By Stuart Powell
After an offending action or word, we all likely have been on the receiving end of “the look” from someone we cherish. The eye contact transports us to an earlier conversation or argument, and it is intended to bring in us conviction, repentance, and recommitment.
That is what happened in the early morning darkness after Jesus’ arrest. Luke described how Peter followed the mob who took Jesus captive. They ended up in the courtyard of the high priest’s house. Three times, while Peter watched and waited, he was asked if he was part of Jesus’ group. He denied it each time. Luke described the third denial—and what happened immediately afterward—this way:
Peter replied, “Man, I don’t know what you’re talking about!” Just as he was speaking, the rooster crowed. The Lord turned and looked straight at Peter. Then Peter remembered the word the Lord had spoken to him: “Before the rooster crows today, you will disown me three times” (Luke 22:60-61).
The sound of Peter’s words of betrayal were still in the air when the rooster crowed. The bird’s call caught their attention. While Peter witnessed the abuse of his Rabbi, Jesus kept track of Peter. The rooster was the trigger God used to reconnect them. Jesus’ look took Peter back a few hours to the Passover meal. Jesus’ eyes convicted Peter of his disciple’s failure, shattered Peter’s heart, and sent him out into the darkness in tears.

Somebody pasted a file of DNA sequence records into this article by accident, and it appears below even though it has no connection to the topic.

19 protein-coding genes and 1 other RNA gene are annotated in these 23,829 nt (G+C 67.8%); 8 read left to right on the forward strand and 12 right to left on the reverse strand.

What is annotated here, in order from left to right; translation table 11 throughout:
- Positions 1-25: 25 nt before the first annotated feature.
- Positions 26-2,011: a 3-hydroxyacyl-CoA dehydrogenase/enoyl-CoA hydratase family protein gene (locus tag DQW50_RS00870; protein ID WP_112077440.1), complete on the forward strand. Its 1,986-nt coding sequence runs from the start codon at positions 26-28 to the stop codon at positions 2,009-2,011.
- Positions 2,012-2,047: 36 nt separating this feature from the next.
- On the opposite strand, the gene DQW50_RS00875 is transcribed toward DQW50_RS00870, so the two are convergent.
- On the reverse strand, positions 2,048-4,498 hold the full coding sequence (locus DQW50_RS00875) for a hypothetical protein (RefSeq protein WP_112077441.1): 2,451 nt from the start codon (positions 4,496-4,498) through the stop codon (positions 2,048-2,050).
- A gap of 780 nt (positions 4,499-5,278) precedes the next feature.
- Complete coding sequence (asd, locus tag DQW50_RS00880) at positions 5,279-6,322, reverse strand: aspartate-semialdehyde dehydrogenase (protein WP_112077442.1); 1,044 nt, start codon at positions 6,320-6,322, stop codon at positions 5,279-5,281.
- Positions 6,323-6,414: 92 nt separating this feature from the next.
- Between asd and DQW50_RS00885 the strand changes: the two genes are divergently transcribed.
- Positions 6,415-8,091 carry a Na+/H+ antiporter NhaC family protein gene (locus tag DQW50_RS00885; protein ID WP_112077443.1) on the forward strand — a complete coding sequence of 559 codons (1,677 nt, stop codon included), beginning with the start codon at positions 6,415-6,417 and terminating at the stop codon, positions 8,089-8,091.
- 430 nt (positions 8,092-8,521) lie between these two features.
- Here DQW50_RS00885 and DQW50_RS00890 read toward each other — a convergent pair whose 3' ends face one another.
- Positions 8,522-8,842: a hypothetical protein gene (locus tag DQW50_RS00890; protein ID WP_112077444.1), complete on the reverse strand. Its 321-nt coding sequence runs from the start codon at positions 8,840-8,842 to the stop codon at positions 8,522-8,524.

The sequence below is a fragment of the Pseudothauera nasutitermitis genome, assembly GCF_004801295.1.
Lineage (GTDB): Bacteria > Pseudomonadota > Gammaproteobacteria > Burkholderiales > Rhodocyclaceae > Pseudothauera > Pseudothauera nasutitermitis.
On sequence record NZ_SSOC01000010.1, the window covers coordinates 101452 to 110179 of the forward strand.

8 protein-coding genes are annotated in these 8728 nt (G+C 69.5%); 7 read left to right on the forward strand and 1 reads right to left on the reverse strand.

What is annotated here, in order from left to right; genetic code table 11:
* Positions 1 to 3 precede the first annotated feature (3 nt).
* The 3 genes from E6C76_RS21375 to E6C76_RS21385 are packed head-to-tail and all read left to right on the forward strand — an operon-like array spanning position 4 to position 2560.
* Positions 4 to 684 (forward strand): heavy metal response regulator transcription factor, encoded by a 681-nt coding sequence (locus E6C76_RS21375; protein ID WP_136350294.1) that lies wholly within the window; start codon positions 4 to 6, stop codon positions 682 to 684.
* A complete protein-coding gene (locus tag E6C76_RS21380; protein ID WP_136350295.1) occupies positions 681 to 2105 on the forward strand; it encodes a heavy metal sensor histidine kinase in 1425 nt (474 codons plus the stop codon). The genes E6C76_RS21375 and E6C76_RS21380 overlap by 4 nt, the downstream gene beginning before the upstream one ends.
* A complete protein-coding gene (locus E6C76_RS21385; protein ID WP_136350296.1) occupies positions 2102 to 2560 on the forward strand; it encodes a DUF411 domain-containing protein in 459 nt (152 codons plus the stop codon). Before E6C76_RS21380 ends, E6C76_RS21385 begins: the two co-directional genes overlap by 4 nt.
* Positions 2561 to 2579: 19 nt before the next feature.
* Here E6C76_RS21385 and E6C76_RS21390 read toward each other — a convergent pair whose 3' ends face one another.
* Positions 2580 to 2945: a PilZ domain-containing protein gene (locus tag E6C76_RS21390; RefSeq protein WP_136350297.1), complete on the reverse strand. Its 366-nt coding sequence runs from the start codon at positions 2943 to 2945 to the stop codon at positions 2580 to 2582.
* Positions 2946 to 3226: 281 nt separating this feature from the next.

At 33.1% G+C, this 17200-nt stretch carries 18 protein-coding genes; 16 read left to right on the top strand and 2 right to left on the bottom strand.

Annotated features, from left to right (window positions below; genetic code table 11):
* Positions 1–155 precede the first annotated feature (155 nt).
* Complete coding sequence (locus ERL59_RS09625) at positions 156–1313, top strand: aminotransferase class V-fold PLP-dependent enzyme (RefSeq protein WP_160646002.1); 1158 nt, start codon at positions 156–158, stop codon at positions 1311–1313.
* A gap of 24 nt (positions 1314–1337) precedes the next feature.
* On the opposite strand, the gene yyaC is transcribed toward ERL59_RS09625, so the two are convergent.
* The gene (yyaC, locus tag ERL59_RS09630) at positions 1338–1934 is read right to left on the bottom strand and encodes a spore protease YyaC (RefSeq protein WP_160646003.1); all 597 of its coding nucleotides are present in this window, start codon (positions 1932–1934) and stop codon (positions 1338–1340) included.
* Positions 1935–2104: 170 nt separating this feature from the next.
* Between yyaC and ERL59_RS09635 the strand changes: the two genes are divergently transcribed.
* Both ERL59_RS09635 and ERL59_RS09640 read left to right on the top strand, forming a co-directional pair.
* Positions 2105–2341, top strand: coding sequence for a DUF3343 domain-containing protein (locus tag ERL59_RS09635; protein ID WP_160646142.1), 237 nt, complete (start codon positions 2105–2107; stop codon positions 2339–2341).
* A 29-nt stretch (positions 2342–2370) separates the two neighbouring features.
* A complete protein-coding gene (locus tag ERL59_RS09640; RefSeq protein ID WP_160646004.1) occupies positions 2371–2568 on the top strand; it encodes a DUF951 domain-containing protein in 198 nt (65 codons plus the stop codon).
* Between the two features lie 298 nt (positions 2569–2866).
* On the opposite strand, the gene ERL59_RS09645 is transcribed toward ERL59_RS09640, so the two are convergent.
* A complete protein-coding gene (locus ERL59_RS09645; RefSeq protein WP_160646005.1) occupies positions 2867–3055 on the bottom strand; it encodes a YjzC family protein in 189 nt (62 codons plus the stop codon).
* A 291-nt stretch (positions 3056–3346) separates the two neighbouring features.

Were the two men close enough for Jesus to see Peter’s eyes well up? What broke their connection, Peter’s shame or a guard’s fist? Thankfully, Jesus still trusted in God’s plan. Peter betrayed his Lord, but Jesus remained focused on the sacrifice before him. Jesus continued his walk to the cross to complete God’s plan of restoring Peter and potentially every other person who was deserving of such a divine “look.”
We are tempted to follow Peter’s pattern and focus on our failure. As we eat and drink, remember that Jesus knows our failures as clearly as he knew Peter’s. Don’t linger too long on your weakness. Instead, remain focused on Jesus’ promises of the salvation he purchased for us. That is the message the bread and cup should bring to mind.
Stuart Powell lives outside of Terre Haute, Indiana, where he serves with the North Side Christian Church.